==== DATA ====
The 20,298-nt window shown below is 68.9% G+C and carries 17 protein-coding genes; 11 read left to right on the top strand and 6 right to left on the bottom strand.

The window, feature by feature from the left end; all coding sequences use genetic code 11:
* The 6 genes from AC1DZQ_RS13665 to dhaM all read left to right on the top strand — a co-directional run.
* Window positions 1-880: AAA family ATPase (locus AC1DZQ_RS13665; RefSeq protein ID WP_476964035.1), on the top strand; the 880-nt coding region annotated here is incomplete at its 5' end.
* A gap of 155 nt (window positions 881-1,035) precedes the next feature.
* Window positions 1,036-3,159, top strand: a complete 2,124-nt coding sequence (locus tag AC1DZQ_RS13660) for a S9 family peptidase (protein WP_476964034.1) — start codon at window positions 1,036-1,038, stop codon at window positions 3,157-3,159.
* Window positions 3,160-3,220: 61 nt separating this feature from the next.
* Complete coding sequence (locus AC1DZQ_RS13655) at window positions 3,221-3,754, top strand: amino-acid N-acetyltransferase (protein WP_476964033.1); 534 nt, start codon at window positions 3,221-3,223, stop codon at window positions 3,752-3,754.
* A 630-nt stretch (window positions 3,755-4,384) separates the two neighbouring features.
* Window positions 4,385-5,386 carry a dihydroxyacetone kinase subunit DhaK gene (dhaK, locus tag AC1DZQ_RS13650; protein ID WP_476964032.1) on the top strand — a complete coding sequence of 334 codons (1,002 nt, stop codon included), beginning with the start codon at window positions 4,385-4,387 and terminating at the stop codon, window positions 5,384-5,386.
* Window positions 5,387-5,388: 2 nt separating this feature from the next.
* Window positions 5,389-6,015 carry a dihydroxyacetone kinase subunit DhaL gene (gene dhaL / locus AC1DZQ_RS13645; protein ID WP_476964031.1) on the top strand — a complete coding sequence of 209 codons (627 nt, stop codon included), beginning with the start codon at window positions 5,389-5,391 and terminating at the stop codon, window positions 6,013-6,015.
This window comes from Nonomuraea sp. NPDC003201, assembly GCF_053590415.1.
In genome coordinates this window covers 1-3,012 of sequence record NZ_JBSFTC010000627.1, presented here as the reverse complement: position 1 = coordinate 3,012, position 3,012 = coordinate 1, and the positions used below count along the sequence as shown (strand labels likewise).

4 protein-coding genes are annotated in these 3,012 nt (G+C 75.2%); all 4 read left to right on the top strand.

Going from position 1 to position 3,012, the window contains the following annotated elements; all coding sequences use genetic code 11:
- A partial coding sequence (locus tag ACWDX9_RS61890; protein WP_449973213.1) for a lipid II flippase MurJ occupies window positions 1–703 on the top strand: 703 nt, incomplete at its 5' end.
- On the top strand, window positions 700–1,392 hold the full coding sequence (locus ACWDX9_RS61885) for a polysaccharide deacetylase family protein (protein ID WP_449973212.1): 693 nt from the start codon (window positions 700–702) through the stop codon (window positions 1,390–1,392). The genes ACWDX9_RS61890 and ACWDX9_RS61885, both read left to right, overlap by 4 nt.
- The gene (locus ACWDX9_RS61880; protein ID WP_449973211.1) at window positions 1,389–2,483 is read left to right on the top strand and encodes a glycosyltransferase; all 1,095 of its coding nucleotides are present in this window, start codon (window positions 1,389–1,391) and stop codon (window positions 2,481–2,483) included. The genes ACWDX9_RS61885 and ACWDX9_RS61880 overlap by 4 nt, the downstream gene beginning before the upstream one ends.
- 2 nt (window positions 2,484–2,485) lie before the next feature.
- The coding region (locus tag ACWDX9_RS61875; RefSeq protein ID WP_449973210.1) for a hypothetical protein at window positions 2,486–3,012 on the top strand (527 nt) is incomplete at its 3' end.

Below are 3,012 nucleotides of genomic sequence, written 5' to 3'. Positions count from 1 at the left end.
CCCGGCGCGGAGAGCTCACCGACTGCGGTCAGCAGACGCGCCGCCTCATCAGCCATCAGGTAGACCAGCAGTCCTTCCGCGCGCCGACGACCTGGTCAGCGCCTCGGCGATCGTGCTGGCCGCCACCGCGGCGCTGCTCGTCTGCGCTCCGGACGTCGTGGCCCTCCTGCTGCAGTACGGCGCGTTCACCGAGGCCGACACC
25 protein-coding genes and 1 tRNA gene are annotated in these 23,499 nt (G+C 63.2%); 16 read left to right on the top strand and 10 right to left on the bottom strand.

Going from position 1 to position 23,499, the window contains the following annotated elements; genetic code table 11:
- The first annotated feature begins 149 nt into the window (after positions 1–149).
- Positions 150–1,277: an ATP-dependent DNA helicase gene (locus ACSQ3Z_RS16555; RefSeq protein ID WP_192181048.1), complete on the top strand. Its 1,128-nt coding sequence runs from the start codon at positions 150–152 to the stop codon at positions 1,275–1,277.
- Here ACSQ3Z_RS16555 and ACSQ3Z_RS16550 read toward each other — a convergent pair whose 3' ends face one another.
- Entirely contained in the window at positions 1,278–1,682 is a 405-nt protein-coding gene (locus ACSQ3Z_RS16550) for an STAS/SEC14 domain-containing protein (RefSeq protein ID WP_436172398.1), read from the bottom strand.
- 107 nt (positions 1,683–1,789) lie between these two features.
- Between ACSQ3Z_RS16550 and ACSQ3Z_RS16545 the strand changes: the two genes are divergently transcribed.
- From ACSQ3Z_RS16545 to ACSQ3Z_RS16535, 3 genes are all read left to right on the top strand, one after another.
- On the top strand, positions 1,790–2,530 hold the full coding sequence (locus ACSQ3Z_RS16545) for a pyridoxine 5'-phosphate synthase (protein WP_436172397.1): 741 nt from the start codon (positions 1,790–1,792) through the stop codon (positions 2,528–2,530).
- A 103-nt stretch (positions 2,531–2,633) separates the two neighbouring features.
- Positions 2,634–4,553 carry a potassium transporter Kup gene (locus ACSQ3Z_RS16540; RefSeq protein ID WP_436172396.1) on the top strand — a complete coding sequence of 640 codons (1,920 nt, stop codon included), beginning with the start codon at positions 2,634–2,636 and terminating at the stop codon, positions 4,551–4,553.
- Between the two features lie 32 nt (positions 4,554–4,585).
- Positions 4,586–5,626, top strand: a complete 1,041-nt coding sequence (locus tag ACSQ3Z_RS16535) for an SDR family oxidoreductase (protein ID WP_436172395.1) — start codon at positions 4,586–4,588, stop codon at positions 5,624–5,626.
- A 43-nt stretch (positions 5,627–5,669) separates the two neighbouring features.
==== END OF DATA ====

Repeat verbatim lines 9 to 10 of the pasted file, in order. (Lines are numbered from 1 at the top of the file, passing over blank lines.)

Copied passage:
* A 630-nt stretch (window positions 3,755-4,384) separates the two neighbouring features.
* Window positions 4,385-5,386 carry a dihydroxyacetone kinase subunit DhaK gene (dhaK, locus tag AC1DZQ_RS13650; protein ID WP_476964032.1) on the top strand — a complete coding sequence of 334 codons (1,002 nt, stop codon included), beginning with the start codon at window positions 4,385-4,387 and terminating at the stop codon, window positions 5,384-5,386.